P.S. The GDP variables that I’ve taken are in current prices. So in the observation equations, I have equated them to nominal components - for eg. Export GDP has been equated to nominal Exports, which in the model will be export price x export demand. Is this by any chance the problem?

You should be running identification before estimation! It says

[quote]WARNING !!!
The rank of H (model) is deficient!

fi_f is not identified in the model!
[dJ/d(fi_f)=0 for all tau elements in the model solution!]

a_one is collinear w.r.t. all other params!
a_two is collinear w.r.t. all other params!
a_zero is collinear w.r.t. all other params!

WARNING !!!
The rank of J (moments) is deficient!

fi_f is not identified by J moments!
[dJ/d(fi_f)=0 for all J moments!]
[eps_dr,eps_c] are PAIRWISE collinear (with tol = 1.e-10) !
[eps_cap,eps_uip] are PAIRWISE collinear (with tol = 1.e-10) !
[rho_cap,rho_uip] are PAIRWISE collinear (with tol = 1.e-10) !
[theta_i,eta_c] are PAIRWISE collinear (with tol = 1.e-10) !

a_one is collinear w.r.t. all other params!
a_two is collinear w.r.t. all other params!
a_zero is collinear w.r.t. all other params!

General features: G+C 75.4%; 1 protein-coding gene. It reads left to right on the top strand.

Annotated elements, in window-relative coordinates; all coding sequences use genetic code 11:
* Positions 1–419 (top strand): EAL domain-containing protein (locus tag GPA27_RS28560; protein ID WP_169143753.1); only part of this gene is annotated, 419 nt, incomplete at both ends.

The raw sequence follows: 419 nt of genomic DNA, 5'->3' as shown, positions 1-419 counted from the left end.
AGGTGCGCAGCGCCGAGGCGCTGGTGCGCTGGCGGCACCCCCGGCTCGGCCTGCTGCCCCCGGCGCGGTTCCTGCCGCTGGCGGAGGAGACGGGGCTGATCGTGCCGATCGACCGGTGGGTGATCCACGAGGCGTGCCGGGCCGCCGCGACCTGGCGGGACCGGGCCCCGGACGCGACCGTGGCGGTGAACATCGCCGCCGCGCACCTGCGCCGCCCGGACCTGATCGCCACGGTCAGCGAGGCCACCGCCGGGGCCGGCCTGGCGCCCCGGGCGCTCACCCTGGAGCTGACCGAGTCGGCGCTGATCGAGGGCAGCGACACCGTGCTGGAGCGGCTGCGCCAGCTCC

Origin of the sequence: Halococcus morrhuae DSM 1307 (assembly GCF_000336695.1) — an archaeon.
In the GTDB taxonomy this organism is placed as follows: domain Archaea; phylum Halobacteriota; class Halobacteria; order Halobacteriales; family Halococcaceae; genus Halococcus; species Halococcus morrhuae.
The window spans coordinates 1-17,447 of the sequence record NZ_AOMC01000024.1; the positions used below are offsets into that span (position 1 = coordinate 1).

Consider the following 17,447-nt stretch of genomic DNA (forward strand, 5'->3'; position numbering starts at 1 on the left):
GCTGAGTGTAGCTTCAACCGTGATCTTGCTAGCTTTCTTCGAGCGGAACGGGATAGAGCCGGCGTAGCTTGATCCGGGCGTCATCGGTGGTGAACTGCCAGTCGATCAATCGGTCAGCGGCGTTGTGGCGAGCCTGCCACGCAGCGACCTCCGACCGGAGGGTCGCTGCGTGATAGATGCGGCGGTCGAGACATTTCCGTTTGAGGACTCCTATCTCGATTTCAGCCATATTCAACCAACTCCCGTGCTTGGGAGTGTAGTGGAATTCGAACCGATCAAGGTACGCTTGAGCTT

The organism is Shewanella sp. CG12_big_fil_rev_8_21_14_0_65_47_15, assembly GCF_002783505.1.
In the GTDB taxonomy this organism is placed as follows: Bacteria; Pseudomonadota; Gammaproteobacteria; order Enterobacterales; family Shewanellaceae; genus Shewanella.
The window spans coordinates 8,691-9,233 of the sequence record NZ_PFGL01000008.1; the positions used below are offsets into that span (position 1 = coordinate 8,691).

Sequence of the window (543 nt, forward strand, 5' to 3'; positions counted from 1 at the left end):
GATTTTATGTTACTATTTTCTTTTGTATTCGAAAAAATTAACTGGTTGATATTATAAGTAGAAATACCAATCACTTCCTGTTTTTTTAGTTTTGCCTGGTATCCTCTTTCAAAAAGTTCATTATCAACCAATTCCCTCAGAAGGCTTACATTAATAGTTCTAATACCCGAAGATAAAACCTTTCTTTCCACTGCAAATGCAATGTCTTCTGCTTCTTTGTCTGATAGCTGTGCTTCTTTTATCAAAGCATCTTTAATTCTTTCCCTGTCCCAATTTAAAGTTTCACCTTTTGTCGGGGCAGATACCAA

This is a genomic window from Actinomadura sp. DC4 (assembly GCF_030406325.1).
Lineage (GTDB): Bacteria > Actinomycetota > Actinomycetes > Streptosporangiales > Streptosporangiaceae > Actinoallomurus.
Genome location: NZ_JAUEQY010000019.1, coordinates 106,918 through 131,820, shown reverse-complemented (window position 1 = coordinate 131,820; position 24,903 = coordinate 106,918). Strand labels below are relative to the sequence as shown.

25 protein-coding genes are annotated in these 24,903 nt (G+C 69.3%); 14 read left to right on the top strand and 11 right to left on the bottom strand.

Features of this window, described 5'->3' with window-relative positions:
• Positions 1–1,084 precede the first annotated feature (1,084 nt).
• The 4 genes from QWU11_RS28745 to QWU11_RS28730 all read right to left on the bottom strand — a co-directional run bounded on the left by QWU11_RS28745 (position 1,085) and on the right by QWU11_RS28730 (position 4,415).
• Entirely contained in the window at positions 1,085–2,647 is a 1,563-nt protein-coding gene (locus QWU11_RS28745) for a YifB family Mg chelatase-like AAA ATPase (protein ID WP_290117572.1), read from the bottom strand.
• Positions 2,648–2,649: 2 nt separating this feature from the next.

rho_c is collinear w.r.t. all other params!
rho_dr is collinear w.r.t. all other params!

Thanks for this…I rectified my code accordingly (updated mod and data files attached). Identification tells me that 'Parameter error: The model does not solve for prior_mean with error code info=4.
info==4 %! Blanchard & Kahn conditions are not satisfied: indeterminacy.
Try sampling up to 50 parameter sets from the prior."

Does this mean that I am estimating too many parameters? Or I have my priors wrong? Or is there something else at play that I am missing?

P.S.After playing around with the code for a bit (primarily by either including or excluding some deep parameters in the estimation block), I am getting the same error as above, but with the message that all parameters are identified in the model (rank of H); and similar message for J. Still a matter to worry about I am guessing?

Nothing says your model must solve at the prior mean, which is just one particular type parameter combination. As the parameters are identified for other draws, everything should be fine in this respect.

Johannes - so just to clarify your comment - am I right in understanding that as long as my parameters are getting identified, I shouldn’t be worried with the error message “info==4 %! Blanchard & Kahn conditions are not satisfied: indeterminacy” ?

Yes, the prior means are specified independently of each other (it is not a joint prior). While you think that each individual value for the prior mean makes sense for the respective parameter, there is nothing that guarantees that the parameter vector resulting from the prior mean makes sense. It regularly happens that the prior mean is in the instability/indeterminacy region. As long as you are not doing model_comparison, this is just a nuisance (it may however signify bigger problems in your model). Just from the perspective of identification, this is not a problem.